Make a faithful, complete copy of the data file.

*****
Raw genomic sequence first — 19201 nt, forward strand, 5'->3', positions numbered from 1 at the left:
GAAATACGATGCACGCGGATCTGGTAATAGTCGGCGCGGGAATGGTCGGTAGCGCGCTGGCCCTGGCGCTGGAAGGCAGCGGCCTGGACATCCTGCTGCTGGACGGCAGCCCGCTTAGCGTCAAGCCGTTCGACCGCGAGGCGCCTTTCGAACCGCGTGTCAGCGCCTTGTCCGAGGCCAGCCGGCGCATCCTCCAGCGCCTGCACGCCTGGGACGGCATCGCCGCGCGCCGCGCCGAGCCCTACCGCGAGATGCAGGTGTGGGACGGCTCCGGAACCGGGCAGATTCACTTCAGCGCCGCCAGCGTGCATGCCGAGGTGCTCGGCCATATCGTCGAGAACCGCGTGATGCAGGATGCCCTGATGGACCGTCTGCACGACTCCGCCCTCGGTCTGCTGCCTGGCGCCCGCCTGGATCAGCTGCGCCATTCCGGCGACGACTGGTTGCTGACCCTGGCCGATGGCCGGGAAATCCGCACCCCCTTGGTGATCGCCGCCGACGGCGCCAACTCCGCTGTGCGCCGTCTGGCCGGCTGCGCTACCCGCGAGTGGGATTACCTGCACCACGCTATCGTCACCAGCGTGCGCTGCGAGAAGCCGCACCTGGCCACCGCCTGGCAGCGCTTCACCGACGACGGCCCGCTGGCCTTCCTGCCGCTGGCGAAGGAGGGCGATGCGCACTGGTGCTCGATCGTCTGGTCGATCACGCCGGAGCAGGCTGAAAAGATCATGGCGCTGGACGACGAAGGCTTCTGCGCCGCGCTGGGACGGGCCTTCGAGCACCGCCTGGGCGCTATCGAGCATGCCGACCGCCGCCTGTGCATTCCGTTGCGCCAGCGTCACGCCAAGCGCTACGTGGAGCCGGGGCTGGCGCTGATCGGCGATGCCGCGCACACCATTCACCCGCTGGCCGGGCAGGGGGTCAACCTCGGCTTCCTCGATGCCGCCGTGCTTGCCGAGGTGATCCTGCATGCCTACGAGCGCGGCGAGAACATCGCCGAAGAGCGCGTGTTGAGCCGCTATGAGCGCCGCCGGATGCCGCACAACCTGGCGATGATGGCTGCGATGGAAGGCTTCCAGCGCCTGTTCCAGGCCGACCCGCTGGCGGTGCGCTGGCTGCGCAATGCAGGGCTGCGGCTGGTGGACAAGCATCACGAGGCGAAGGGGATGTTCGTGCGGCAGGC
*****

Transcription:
Raw genomic sequence first — 19201 nt, forward strand, 5'->3', positions numbered from 1 at the left:
GAAATACGATGCACGCGGATCTGGTAATAGTCGGCGCGGGAATGGTCGGTAGCGCGCTGGCCCTGGCGCTGGAAGGCAGCGGCCTGGACATCCTGCTGCTGGACGGCAGCCCGCTTAGCGTCAAGCCGTTCGACCGCGAGGCGCCTTTCGAACCGCGTGTCAGCGCCTTGTCCGAGGCCAGCCGGCGCATCCTCCAGCGCCTGCACGCCTGGGACGGCATCGCCGCGCGCCGCGCCGAGCCCTACCGCGAGATGCAGGTGTGGGACGGCTCCGGAACCGGGCAGATTCACTTCAGCGCCGCCAGCGTGCATGCCGAGGTGCTCGGCCATATCGTCGAGAACCGCGTGATGCAGGATGCCCTGATGGACCGTCTGCACGACTCCGCCCTCGGTCTGCTGCCTGGCGCCCGCCTGGATCAGCTGCGCCATTCCGGCGACGACTGGTTGCTGACCCTGGCCGATGGCCGGGAAATCCGCACCCCCTTGGTGATCGCCGCCGACGGCGCCAACTCCGCTGTGCGCCGTCTGGCCGGCTGCGCTACCCGCGAGTGGGATTACCTGCACCACGCTATCGTCACCAGCGTGCGCTGCGAGAAGCCGCACCTGGCCACCGCCTGGCAGCGCTTCACCGACGACGGCCCGCTGGCCTTCCTGCCGCTGGCGAAGGAGGGCGATGCGCACTGGTGCTCGATCGTCTGGTCGATCACGCCGGAGCAGGCTGAAAAGATCATGGCGCTGGACGACGAAGGCTTCTGCGCCGCGCTGGGACGGGCCTTCGAGCACCGCCTGGGCGCTATCGAGCATGCCGACCGCCGCCTGTGCATTCCGTTGCGCCAGCGTCACGCCAAGCGCTACGTGGAGCCGGGGCTGGCGCTGATCGGCGATGCCGCGCACACCATTCACCCGCTGGCCGGGCAGGGGGTCAACCTCGGCTTCCTCGATGCCGCCGTGCTTGCCGAGGTGATCCTGCATGCCTACGAGCGCGGCGAGAACATCGCCGAAGAGCGCGTGTTGAGCCGCTATGAGCGCCGCCGGATGCCGCACAACCTGGCGATGATGGCTGCGATGGAAGGCTTCCAGCGCCTGTTCCAGGCCGACCCGCTGGCGGTGCGCTGGCTGCGCAATGCAGGGCTGCGGCTGGTGGACAAGCATCACGAGGCGAAGGGGATGTTCGTGCGGCAGGC